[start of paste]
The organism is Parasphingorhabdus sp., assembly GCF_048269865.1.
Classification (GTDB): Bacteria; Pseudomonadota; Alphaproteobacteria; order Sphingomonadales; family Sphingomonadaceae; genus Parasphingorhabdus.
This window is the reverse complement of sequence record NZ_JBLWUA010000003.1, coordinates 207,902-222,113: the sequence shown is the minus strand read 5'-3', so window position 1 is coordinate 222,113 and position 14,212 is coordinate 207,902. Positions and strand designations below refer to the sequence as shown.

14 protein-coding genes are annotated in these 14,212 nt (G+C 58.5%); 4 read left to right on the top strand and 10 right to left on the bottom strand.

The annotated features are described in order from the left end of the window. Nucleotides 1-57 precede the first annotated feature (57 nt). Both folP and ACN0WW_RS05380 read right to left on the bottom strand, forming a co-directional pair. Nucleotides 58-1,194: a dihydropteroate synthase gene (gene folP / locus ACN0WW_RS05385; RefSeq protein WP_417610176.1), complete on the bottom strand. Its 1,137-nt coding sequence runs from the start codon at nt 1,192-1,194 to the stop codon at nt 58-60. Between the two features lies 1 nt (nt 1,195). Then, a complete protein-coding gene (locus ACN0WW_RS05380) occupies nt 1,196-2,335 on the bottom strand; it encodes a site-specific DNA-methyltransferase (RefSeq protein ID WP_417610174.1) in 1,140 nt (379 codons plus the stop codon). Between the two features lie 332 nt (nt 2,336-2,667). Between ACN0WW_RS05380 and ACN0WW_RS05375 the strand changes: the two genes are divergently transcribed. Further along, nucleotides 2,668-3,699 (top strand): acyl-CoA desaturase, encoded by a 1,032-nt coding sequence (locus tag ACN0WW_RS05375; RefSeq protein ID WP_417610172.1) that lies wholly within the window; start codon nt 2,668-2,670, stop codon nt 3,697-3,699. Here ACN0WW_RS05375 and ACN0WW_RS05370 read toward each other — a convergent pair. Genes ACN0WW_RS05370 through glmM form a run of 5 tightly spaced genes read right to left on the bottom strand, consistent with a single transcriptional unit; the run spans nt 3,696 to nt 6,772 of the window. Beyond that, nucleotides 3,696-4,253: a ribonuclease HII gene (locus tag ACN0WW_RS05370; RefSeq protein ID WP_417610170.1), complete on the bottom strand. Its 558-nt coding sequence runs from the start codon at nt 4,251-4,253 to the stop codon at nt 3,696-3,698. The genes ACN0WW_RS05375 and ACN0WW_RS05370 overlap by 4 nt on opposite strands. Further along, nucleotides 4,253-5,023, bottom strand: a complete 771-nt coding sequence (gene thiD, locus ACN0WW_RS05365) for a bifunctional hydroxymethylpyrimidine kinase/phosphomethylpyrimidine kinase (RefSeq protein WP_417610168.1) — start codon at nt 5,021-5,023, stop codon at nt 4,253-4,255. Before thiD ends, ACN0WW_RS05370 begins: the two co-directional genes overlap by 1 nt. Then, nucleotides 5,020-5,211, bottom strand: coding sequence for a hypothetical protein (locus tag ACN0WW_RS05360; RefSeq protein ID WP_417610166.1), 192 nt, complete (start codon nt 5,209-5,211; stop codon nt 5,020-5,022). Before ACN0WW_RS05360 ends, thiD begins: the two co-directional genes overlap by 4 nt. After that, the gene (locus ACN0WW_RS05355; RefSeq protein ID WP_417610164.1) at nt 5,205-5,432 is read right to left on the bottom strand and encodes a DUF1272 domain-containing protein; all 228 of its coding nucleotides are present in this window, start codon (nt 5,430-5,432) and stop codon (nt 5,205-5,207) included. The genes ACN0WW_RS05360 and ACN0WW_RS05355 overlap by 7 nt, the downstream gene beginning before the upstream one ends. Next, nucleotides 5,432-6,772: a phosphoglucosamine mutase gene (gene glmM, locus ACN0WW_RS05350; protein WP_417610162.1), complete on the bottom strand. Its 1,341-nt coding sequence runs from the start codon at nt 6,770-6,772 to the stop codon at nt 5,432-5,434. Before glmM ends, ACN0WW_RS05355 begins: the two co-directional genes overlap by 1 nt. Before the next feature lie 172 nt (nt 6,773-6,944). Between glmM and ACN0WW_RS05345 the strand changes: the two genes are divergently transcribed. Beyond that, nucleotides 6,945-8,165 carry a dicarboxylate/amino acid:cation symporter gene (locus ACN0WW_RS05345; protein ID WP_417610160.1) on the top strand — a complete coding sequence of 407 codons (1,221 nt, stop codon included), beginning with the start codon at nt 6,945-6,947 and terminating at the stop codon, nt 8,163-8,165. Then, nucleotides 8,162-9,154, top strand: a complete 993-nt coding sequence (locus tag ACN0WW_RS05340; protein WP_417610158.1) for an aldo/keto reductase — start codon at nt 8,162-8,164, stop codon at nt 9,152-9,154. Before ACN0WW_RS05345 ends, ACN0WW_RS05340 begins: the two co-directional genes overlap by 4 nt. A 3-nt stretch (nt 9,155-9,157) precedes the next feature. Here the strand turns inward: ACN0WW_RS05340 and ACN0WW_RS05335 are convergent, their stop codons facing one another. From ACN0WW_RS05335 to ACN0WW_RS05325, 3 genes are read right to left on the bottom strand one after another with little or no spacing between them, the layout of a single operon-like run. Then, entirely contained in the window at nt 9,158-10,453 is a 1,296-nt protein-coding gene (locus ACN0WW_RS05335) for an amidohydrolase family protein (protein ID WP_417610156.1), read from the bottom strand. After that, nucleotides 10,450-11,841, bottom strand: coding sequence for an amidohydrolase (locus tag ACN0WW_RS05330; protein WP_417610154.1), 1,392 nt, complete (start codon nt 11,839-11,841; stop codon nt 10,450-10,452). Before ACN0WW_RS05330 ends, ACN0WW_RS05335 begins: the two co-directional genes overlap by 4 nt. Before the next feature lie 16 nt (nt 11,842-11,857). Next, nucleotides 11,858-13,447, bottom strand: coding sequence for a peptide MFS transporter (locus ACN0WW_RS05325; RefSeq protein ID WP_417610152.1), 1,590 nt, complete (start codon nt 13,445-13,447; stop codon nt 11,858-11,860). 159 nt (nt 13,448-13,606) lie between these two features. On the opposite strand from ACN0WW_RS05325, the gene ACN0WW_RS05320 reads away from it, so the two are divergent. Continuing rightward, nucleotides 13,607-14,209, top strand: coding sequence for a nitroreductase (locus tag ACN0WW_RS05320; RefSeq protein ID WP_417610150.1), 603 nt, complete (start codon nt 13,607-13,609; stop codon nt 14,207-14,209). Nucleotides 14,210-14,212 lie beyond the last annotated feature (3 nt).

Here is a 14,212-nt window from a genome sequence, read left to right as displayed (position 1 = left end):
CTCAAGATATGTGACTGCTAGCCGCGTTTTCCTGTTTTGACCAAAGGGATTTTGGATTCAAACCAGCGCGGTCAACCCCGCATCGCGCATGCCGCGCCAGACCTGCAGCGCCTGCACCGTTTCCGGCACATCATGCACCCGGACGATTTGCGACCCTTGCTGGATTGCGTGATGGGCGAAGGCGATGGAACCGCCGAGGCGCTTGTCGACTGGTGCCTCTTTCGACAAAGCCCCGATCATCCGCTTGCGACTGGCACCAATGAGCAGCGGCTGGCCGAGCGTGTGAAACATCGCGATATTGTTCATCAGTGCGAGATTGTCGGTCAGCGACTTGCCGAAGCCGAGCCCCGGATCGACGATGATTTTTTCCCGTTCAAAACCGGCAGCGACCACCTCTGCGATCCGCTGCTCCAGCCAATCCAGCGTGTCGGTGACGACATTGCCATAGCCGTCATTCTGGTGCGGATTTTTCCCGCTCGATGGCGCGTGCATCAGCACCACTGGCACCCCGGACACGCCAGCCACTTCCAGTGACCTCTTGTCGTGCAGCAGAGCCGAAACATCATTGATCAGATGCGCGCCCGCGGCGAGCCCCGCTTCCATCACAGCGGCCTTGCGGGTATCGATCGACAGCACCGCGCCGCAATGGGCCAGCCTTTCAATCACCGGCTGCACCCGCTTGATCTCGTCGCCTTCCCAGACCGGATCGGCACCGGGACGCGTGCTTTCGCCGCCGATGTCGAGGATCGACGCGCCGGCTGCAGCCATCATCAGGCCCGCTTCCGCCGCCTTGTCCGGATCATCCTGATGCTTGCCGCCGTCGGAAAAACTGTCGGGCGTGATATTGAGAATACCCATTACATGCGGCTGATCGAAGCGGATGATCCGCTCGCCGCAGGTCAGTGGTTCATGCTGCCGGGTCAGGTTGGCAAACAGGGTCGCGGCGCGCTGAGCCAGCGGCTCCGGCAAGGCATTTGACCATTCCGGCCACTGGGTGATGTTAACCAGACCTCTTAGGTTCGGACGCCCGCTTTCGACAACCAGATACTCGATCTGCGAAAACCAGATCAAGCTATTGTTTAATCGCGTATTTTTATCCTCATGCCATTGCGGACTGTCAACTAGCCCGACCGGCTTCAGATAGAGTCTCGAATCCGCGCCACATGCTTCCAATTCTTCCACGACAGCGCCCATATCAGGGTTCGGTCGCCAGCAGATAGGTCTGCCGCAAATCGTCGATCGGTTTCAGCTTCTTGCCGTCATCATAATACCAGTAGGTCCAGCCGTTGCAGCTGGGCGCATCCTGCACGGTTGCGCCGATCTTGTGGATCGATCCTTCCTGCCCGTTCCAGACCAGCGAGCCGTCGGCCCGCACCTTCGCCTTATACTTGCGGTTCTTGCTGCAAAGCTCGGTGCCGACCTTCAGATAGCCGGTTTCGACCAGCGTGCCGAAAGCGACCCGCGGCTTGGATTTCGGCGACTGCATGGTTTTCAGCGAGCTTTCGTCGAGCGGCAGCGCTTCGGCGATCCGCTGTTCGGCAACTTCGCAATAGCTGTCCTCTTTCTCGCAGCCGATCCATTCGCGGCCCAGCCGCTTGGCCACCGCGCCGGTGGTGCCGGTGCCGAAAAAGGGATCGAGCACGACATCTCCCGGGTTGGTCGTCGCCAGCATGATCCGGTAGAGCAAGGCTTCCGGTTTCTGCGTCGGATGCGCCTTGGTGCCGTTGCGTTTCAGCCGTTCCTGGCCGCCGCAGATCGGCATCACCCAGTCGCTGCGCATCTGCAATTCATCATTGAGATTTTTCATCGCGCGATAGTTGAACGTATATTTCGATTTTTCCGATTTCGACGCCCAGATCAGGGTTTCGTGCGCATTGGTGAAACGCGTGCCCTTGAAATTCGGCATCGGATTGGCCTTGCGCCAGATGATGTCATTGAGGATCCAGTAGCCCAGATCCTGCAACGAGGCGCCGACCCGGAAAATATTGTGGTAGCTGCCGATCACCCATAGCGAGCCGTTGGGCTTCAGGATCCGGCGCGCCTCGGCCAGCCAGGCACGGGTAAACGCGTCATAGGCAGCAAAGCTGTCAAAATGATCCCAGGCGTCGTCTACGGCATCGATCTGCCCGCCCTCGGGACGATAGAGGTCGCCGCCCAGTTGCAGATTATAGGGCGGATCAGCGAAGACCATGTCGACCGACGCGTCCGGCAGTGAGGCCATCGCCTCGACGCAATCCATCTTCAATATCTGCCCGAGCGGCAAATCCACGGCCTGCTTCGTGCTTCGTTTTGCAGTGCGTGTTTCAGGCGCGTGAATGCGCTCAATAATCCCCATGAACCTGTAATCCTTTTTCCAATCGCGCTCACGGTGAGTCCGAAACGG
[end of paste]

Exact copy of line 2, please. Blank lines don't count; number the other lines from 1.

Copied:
Classification (GTDB): Bacteria; Pseudomonadota; Alphaproteobacteria; order Sphingomonadales; family Sphingomonadaceae; genus Parasphingorhabdus.